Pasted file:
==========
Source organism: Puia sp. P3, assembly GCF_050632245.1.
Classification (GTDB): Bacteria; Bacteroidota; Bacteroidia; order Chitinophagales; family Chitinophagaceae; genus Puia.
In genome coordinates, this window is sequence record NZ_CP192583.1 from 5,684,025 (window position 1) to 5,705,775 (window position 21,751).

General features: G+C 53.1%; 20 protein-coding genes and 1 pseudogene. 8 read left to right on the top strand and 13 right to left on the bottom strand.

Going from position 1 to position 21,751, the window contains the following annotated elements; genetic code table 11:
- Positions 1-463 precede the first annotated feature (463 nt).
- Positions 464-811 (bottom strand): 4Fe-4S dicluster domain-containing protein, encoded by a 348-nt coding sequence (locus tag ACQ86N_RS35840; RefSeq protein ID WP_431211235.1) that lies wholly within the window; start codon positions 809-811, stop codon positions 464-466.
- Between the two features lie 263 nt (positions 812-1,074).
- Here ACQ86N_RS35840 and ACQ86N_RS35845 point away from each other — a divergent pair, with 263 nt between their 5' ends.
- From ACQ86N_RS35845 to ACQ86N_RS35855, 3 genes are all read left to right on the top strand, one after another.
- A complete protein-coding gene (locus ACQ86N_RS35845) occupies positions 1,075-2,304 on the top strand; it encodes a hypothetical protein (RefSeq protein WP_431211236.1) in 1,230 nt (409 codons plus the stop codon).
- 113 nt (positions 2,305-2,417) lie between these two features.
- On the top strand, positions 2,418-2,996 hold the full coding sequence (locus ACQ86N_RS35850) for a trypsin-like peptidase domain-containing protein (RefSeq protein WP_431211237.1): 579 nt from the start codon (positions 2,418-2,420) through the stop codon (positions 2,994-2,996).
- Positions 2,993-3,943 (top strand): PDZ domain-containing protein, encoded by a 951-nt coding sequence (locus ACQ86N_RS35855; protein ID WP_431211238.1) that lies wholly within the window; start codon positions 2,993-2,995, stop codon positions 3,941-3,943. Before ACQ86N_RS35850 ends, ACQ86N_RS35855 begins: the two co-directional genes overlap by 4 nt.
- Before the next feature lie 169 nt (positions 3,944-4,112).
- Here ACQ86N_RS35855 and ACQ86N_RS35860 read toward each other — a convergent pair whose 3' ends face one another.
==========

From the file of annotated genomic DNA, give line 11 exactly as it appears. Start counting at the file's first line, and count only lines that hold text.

- A complete protein-coding gene (locus ACQ86N_RS35845) occupies positions 1,075-2,304 on the top strand; it encodes a hypothetical protein (RefSeq protein WP_431211236.1) in 1,230 nt (409 codons plus the stop codon).